Welcome to my first post on Play Framework and React. I was trying to set up a project using Play Framework for backend and React for the frontend. After days of research and trying various options from various blogs, I settled on an approach which I liked and would like to share with you. For this post, I hope you’re familiar with Scala/Play Framework and ReactJS.
You can find the code on GitHub. I’ll be providing an abstract explanation in this post. Please check the code to see the implementation part.
The approach I’ve used uses JSON API to communicate between backend and frontend. I’ve created an sbt project for the backend. This will create a basic play-framework project with a controller, a route, and a template. This becomes the backend of our project excluding the template. We won’t be using this template and will react for the frontend. For the frontend, I’ve created an NPM project in ui folder with package.json and webpack.config.js. Once front and back servers start, we’ll fetch the JSON APIs provided by the back server and use them to display on the front server.
Creating Sbt Project
This is the backend of this project. Use the following command to create a project skeleton.
sbt new playframework/play-scala-seed.g8
This will create a Controller and view. Next, we’ll add some JSON APIs that will be returned by the controller and will be used by frontend to communicate with the project. For this demonstration, I’ve created two models: Student and Subject. They’ll be parsed with the help of JSON library provided by Play Framework and will be served on the browser from the routes defined in routes file.
GET /students controllers.StudentController.studentsIndex
GET /subjects controllers.StudentController.subjectsIndex
Once the models have been set up and they are implemented to return JSON, start the server with the command sbt run and visit http://localhost:9000/students or http://localhost:9000/subjects. They’ll return the JSON format for our models.
Creating React Project
It’ll be an NPM project. Create a folder named ui and do npm init to initialize it to NPM project. package.json and webpack.config.js are configured. Please see GitHub. In NPM project do npm run build to start the front server. build script has been set up in package.json as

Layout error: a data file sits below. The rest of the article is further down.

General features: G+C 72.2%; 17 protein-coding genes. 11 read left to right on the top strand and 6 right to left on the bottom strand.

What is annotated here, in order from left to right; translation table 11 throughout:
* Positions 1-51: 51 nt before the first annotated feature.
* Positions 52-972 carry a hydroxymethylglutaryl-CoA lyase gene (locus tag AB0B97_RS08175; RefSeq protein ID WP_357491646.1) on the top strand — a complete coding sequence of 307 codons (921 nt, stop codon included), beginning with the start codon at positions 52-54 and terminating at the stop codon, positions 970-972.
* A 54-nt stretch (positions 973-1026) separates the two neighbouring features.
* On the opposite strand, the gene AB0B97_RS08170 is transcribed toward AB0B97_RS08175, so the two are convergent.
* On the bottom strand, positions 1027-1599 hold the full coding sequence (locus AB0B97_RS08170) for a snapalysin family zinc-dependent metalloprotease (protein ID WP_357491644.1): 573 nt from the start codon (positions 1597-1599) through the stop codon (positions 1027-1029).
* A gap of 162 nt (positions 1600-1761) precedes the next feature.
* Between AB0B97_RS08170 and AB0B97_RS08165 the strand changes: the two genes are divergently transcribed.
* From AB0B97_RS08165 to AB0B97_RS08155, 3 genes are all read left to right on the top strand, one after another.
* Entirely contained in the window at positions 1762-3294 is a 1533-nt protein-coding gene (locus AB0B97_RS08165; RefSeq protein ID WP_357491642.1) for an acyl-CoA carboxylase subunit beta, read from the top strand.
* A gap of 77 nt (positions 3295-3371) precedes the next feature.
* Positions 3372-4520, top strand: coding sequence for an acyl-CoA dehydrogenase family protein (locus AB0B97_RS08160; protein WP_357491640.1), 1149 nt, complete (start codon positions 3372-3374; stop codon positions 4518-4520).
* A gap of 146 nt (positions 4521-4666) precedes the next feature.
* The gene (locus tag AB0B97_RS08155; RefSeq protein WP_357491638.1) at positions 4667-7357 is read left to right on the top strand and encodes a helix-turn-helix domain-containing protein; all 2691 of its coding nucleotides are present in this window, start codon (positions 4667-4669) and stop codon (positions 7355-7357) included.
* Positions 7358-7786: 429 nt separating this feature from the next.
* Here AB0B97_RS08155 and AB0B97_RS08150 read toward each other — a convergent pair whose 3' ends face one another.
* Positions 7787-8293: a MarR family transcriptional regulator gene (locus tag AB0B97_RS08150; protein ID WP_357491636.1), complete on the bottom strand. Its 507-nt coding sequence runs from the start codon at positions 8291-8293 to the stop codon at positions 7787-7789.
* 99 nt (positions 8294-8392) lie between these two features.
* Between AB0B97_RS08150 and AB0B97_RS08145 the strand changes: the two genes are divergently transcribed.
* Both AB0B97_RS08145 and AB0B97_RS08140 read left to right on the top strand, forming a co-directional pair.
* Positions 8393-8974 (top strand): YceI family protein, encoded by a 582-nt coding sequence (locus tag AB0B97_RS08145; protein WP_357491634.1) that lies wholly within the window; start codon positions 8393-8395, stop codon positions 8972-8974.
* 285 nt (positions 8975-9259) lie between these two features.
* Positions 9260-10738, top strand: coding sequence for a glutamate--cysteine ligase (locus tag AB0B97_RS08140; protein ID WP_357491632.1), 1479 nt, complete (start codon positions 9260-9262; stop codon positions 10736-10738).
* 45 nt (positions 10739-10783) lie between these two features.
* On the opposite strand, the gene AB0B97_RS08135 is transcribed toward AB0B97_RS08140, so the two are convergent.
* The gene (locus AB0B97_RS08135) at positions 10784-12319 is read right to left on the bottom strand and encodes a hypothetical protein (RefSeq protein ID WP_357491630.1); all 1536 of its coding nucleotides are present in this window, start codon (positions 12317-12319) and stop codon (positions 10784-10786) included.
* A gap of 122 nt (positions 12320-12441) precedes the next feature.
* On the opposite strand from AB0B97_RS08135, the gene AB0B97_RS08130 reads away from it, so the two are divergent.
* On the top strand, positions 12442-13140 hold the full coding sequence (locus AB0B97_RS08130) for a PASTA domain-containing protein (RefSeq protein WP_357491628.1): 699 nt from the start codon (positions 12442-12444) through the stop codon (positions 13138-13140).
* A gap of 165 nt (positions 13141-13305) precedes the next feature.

“test”: “echo \”Error: no test specified\” && exit 1″,
It will run the webpack-dev-server and start the react project on localhost:8080. For the front end code that fetches the JSON API and displays the data on the browser, please visit the code.
How do they Communicate?
So far, we’ve created the backend part of the project with Play Framework that returns the JSON format for students and subjects and in the front part, we’ve created the react project that parses the JSON data to display to the user. Please see GitHub for implementation part. With all these setups, we need one more thing to change on the back server. We need to add configuration it to allow something called Cross-Origin Resource Sharing(CORS). CORS has been explained here. It allows the requests from other domain to extract the data. Since we’re trying to fetch data in localhost:8000 from localhost:8080, we need to change config the support this. For that, add these lines to your backend project’s application.conf file.
play.filters.enabled += "play.filters.cors.CORSFilter"
allowedOrigins = ["http://localhost:8080”]
allowedHttpMethods = [["GET”, "POST”]r> allowedHttpHeaders = ["Ac["Accept”]reflightMaxAge = 3 days
This config allows our frontend server localhost:8080 to fetch the data from the backend server.
With this much code, you’ll be able to display the data in the browser. React will handle all the front end stuff from data fetching and parsing while Play Framework gladly serves the data in the form of JSON. I hope the approach I’ve used is clear to you. However, it’s my first try at integrating Play Framework and ReactJS. There’re various things that can be improved, eg: adding designs, reverse proxy and the front code can be made a bit better I hope.
Please comment if you’ve any queries/feedback. I’ll be happy to respond. I’ll see you in the next one. Cheers 🙂
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